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Curr Osteoporos Rep. 2005 Jun;3(2):39-45.

Microcracks in cortical bone: how do they affect bone biology?

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  • 1Department of Anatomy, Royal College of Surgeons in Ireland, 123 St Stephen's Green, Dublin 2, Ireland.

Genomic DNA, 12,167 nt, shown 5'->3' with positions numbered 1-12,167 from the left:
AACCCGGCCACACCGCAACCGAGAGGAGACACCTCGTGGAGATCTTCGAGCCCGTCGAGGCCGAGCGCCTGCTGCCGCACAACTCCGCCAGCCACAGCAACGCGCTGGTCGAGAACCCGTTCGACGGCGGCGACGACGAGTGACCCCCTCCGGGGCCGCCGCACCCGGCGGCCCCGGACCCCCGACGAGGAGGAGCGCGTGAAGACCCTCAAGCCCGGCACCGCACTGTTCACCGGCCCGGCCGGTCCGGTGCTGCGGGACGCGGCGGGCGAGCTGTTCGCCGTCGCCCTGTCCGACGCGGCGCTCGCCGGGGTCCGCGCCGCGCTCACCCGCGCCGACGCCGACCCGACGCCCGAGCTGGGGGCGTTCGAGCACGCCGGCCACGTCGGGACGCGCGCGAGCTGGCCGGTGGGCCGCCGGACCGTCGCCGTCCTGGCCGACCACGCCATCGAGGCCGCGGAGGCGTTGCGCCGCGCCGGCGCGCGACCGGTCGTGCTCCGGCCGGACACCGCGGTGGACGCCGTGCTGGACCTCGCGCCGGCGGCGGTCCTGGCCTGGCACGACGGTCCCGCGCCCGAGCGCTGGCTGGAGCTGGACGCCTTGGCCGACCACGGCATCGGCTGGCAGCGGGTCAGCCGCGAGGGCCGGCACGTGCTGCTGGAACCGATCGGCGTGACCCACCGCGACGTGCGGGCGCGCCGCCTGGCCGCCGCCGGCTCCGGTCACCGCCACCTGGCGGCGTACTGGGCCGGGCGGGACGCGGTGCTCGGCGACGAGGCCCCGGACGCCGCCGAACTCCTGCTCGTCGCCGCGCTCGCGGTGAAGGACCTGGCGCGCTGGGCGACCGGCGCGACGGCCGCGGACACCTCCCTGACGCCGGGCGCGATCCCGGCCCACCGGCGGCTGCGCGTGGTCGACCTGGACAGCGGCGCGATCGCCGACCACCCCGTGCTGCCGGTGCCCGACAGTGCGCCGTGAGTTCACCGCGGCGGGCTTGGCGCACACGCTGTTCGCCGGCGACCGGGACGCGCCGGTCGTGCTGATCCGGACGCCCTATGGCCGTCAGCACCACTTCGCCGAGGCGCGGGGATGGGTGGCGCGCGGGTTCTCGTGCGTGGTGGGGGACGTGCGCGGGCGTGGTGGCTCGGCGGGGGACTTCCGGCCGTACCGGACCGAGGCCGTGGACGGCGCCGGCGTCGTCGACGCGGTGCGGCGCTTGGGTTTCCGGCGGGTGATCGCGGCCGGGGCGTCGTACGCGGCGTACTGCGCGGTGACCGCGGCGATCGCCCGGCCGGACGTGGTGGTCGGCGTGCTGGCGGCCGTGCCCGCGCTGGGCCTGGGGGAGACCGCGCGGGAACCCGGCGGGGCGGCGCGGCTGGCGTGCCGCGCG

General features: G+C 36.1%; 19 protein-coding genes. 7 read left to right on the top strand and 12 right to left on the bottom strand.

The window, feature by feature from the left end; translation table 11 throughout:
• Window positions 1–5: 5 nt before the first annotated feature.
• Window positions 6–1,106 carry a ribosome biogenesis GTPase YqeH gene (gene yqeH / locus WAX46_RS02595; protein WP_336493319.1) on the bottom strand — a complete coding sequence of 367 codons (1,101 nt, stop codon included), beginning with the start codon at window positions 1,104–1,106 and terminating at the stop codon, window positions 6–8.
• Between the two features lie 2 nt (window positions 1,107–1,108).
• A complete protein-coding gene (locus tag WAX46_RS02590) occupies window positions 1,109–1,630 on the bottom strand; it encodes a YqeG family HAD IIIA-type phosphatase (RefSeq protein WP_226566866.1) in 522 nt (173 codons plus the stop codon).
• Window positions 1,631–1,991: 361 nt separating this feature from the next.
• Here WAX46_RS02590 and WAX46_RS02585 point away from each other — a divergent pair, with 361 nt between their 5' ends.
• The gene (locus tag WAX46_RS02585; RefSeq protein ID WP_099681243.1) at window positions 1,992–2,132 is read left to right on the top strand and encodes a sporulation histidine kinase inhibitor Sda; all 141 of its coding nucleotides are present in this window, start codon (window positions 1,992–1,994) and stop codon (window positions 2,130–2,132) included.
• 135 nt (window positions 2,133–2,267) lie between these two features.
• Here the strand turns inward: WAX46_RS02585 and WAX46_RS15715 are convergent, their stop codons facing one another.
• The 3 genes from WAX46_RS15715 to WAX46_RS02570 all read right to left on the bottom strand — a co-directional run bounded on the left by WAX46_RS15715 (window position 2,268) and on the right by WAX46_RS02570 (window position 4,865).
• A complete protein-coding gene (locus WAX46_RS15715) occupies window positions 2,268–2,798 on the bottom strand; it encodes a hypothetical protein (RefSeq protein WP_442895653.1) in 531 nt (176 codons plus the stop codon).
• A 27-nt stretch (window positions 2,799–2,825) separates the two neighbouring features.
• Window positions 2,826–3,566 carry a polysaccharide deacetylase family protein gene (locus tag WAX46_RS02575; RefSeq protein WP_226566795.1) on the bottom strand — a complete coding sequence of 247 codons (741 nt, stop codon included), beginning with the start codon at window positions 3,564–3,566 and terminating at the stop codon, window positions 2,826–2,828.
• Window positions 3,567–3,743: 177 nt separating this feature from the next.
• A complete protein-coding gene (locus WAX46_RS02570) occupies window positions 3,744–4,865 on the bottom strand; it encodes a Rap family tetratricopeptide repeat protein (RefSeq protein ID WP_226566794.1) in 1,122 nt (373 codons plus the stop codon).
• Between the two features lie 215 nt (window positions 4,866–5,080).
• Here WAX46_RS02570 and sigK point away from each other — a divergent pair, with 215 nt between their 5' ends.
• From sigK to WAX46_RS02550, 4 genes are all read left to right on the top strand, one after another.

Microcrack accumulation in cortical bone has been implicated in skeletal fragility and stress fractures. These cracks have also been shown to affect the mechanical and material properties of cortical bone. Their growth has been linked to osteocyte apoptosis and the initiation of the remodeling process, which also has a role in their repair. Clinically, osteoporosis is diagnosed using dual energy x-ray absorptiometry. However, evidence now indicates that bone mass alone is insufficient to satisfactorily explain the skeletal fragility of osteoporosis and consideration needs to be given to bone quality in the diagnosis and treatment of the disease. Bone quality includes parameters such as trabecular and cortical microarchitecture, morphology, bone turnover, degree of mineralization of the bone matrix, and significantly, the amount of microdamage present in the bone. Current clinical treatments concentrate on the inhibition of osteoclast activity to maintain bone mass in osteoporotic patients. However, these cells have a major role in removing existing microcracks from the bone matrix, and hence the use of bone resorption- inhibiting drugs may lead to insufficient bone repair and therefore an increase in microdamage accumulation and loss of bone quality.

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